Further, according to the logic of Table 1, the control input generator (SELGEN) 809 is defined to adjust the active side control signal (SESEL) so as to transmit a less delayed version of the timing signal through the output of the active side multiplexer (DSEMUX_SE) 805 when the dummy sense output signal (DSO) indicates a positive sensing result and the output signal from the active side multiplexer (DSEMUX_SE) 805 is delayed more than the output signal from the calibration side multiplexer (DSEMUX_DSA) 803.

The timing of the sense enable signal (SE) generation by the control block (CB) 801 will be optimized automatically over a number of memory cycles, when the override select signal (DSO_OVSEL) is set to allow the previously generated active side control signal (SESEL) to ripple through to the S input of the control input generator (SELGEN) 809. It should be appreciated that in the logic of Table 1, the calibration side control signal (DSESEL) is usually more aggressive with respect to delay of the timing signal than the active side control signal (SESEL), so as to ensure that a reduced, i.e., more aggressive, timing signal delay is always being tested. In one embodiment, the control input generator (SELGEN) 809 is defined to sample the DSO, S, and DS inputs in accordance with the clock signal (CLK_CB).

It should be appreciated that state of (DS>=S) should not occur in normal operation. However, if the state of (DS>=S) does occur, a negative sensing result on the dummy sense output (DSO) should be marginal, and the active path sensing should be correct due the presence of additional sense margin caused by inherent delay associated with the process of generating the sense enable signal (SE) for the memory 100. However, if necessary, sense margin can be added by modifying the operation of the control input generator (SELGEN) 809. For example, the tested delay relationship between the previously generated signals as received at the DS and S inputs can be padded to increase sense margin. Table 2 shows a variation on the logical function of the control input generator (SELGEN) 809, as previously described with regard to Table 1, to include a sense margin padding variable (p). The padding value (p) can be a user-configurable parameter. With the padding logic, the generation of the sense enable signal (SE) is delayed by an additional number (p) of delay elements in the delay element chain 203, relative to the number of delay elements used to delay the timing signal for enablement of the dummy sense amplifier 807.

TABLE 2
DS DSO SQ DSQ
>=S − (p) 0 S + 1 DS + 1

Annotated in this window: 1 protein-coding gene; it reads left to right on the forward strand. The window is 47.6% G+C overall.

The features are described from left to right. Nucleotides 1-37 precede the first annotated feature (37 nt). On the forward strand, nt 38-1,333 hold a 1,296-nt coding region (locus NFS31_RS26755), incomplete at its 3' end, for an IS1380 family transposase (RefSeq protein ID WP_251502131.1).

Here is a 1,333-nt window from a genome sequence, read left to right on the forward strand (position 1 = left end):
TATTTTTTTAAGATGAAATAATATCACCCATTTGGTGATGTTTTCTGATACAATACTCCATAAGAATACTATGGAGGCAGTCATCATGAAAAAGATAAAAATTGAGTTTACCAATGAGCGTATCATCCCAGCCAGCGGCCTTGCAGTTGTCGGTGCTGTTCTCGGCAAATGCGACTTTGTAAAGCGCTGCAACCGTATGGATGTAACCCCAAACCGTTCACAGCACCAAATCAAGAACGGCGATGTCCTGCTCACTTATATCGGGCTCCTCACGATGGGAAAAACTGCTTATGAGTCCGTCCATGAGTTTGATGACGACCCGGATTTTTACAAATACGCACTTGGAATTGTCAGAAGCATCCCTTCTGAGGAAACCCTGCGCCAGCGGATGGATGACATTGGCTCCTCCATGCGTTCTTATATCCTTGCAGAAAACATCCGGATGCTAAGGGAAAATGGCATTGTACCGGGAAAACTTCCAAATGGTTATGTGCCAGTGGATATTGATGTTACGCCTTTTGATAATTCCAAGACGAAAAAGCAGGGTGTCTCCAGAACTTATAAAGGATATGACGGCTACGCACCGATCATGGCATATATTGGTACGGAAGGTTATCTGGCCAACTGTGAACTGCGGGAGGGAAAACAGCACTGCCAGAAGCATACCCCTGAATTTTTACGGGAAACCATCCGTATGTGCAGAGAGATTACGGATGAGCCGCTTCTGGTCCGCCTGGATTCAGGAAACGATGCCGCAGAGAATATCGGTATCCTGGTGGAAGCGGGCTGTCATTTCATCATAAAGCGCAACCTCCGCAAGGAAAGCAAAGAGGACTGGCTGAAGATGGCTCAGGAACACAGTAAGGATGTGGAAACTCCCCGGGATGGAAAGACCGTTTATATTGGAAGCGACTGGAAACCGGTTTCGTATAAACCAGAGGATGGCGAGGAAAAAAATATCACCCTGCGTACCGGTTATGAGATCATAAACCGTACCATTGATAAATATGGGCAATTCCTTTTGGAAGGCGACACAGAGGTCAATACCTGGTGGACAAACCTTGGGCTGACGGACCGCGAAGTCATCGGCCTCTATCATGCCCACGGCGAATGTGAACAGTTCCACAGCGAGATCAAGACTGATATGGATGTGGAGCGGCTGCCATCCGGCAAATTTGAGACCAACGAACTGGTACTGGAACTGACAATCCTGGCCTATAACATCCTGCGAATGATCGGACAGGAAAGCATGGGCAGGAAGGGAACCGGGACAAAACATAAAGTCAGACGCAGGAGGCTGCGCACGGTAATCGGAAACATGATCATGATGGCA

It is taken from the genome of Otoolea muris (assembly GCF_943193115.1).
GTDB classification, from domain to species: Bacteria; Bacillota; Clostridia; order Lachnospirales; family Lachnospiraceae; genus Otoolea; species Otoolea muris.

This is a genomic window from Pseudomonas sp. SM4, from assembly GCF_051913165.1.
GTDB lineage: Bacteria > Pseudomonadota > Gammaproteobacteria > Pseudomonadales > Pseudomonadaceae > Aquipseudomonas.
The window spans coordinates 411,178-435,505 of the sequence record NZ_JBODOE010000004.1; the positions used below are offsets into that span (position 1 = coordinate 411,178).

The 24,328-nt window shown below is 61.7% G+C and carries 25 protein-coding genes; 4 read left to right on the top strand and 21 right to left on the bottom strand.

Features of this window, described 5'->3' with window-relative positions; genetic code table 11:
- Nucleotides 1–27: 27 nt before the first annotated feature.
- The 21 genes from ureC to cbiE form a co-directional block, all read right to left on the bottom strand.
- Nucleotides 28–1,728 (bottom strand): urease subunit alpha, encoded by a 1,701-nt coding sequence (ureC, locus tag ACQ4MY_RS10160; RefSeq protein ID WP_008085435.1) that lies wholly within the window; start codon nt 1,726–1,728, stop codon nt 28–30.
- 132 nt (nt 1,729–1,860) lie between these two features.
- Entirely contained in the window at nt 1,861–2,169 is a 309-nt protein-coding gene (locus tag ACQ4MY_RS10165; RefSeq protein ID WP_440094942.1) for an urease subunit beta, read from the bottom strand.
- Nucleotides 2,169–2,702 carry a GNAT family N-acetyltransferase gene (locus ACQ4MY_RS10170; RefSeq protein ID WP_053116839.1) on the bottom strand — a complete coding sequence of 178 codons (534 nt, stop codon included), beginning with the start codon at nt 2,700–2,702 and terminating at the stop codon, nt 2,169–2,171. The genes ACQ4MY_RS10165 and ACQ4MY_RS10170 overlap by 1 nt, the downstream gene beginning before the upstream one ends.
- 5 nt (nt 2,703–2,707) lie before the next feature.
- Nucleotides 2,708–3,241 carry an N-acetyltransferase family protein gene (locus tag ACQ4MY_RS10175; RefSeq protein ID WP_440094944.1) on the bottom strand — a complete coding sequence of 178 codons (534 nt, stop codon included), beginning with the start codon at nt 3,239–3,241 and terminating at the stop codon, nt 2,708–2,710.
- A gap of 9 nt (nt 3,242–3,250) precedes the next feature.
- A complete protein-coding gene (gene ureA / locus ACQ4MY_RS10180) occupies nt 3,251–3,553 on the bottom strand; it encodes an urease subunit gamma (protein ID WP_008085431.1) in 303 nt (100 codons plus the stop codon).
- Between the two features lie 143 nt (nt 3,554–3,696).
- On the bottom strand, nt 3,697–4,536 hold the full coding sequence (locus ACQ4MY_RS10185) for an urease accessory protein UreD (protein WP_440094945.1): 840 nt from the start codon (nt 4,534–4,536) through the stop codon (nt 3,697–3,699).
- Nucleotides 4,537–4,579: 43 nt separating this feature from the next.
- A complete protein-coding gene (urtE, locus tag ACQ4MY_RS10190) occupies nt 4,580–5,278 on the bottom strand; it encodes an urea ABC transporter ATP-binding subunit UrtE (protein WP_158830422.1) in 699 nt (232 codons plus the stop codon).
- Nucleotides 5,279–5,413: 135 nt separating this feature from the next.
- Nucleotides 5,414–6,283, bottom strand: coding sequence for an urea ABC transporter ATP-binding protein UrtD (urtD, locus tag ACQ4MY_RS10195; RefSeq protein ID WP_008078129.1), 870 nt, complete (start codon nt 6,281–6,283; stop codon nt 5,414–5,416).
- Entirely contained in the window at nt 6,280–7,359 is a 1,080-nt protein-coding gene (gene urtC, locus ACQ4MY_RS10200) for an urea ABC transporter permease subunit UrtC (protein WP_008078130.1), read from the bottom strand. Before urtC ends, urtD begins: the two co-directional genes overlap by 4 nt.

<S − (p) 0 S DS + 1
>=S − (p) 1 S DS − 1
  <S − (p) 1 S − 1 DS − 1

In the control block (CB) 801, the primary self-timing path (PST_R) is used to calibrate the sense enable signal (SE) generation for subsequent memory cycles by updating the dummy sense enable signal (DSE) selection. In some rare instances, this approach may not provide for instant dummy sense enable (DSE) selection updating within the same cycle in which there may be rapid changes in the environment. However, the types of environmental changes that can affect circuit operation significantly within one cycle are handled by the sense enable signal (SE) buffering margin and basic delay tracking by the fast self-timing path (FSTO_R). Therefore, limiting the dummy sense enable signal (DSE) selection change to one position per cycle is likely to offer sufficient self-tuning response time to effectively cover the self-tuning mandate, which is to avoid excess or insufficient sense margin in normal operation of the memory 100. The control block (CB) 801 requires less chip area due to use of the single dummy sense amplifier 807. Also, in the control block (CB) 801, the loading on model bitline signal pair (MBL/MBLB) is reduced.

FIG. 9 is an illustration showing a flowchart of a method for operating a computer memory utilizing the control block (CB) 801, in accordance with one embodiment of the present invention. The method includes an operation 901 for propagating a first timing signal through a delay element chain so as to generate a number of delayed versions of the first timing signal. The method also includes an operation 903 for receiving a model bitline signal pair at inputs of a dummy sense amplifier. The method further includes an operation 905 for transmitting a selected one of the number of delayed versions of the first timing signal to trigger a sensing operation by the dummy sense amplifier. The method further includes an operation 907 for determining whether a distinctive differential between the model bitline signal pair is sensed by the dummy sense amplifier in the sensing operation.

In an operation 909, a second timing signal is propagated through the delay element chain so as to generate a number of delayed versions of the second timing signal. Also, in an operation 911, a selected one of the number of delayed versions of the second timing signal is transmitted to serve as a sense enable signal for the computer memory. The selected one of the number of delayed versions of the second timing signal is selected based on the determination of whether a distinctive differential exists between the model bitline signal pair in the operation 907.